Oct 25, 2012

Record gift: $1.145 million

When Jean Marie Porwoll, a 1969 graduate of Brainerd State Junior College, died of cancer in 2010, she left a legacy for female students of her first alma mater: $1.145 million. The Central Lakes College Foundation on Wednesday, Oct. 24 announced receipt of the bequest from Porwoll’s estate – the largest single gift in 75 years of higher education in the region. The news came during the Tree of Giving reception recognizing numerous benefactors of scholarships to CLC students. A medical doctor and for 25 years the director of emergency services for a Massachusetts hospital, Porwoll was a northeast Brainerd native of modest means and high intelligence. “This generous gift will mean more than $35,000 in annual scholarships for the education of women,” said Pam Thomsen, CLC director of resource development and the foundation.
Images from the 10-24-12 Tree of Giving reception: http://www.flickr.com/photos/58518185@N04/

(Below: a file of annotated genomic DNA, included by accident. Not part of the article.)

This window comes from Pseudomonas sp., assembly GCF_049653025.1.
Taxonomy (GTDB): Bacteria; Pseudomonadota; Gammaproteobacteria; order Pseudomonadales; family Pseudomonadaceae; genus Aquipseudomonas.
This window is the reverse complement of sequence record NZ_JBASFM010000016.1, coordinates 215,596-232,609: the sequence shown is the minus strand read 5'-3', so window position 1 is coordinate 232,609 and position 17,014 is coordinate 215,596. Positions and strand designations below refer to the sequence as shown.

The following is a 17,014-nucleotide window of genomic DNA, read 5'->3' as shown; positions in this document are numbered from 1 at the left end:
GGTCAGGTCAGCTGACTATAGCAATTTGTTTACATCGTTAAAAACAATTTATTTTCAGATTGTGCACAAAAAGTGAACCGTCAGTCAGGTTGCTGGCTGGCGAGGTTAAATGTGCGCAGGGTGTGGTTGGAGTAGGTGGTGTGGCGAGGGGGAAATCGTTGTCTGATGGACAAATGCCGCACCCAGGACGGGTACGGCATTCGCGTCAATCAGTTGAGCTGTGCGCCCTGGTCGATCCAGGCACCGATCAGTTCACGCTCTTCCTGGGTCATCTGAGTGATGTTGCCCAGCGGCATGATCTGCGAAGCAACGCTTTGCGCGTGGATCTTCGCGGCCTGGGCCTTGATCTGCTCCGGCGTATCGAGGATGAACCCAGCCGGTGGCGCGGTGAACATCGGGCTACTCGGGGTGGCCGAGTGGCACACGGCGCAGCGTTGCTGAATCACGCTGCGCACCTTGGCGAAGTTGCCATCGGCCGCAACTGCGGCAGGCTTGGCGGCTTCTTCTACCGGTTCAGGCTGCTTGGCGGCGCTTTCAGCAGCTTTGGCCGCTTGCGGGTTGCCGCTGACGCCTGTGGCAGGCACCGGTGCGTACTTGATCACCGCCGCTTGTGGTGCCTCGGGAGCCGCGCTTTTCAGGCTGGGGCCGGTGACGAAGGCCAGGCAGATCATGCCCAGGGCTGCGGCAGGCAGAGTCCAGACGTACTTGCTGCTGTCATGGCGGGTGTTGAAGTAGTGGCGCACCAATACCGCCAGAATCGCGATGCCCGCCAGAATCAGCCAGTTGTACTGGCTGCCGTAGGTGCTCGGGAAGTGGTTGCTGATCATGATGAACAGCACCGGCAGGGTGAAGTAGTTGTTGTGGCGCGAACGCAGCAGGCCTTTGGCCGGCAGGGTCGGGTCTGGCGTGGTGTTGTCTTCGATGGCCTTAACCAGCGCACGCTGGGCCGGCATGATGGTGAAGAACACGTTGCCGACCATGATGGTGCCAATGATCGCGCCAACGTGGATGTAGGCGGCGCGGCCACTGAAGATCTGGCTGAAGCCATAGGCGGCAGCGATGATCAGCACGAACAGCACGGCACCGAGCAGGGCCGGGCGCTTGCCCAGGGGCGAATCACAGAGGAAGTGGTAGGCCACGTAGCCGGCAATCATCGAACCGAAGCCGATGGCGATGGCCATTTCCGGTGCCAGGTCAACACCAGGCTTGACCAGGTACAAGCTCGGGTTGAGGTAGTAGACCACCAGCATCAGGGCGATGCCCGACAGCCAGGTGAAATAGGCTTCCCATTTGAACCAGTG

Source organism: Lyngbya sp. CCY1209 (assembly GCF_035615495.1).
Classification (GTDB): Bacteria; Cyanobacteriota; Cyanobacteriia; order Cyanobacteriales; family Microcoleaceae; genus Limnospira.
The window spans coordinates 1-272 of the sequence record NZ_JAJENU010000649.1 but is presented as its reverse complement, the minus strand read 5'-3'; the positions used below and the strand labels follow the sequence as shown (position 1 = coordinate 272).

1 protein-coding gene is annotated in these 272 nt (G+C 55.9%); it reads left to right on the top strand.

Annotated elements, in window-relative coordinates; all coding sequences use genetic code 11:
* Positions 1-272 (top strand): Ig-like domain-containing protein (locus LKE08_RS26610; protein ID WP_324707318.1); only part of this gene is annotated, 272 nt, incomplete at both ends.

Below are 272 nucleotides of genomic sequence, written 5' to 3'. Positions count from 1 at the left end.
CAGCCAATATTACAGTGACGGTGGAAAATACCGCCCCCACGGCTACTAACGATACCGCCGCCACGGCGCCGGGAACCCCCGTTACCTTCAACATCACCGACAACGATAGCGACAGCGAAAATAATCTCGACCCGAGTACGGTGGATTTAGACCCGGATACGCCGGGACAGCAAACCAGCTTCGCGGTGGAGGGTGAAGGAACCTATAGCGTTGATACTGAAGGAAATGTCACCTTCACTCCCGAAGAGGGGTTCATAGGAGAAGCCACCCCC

The gift comes from a woman described as “strong-willed” by her younger brother, Joseph, and “a free spirit” by one of her instructors, Steve Long, biology.

            A scholarship recipient during the Brainerd college years, Porwoll maintained near-perfect grades while gravitating toward the sciences. After graduation, she transferred to Moorhead State University and in 1976 obtained her medical degree from the University of Minnesota.

            She picked the medical profession at a time of few female doctors. “She was aware of inequities, especially those between men and women,” said her brother, who also started college in Brainerd and Moorhead and today is a bio chemistry executive with a doctorate.

            “She was a liberal supporter of opportunities,” he said, “and I think she viewed (CLC) as delivering education at the most important stage for women.” While she valued education beyond Brainerd and throughout her life, Jean Porwoll believed the best choice for her bequest was where her education began.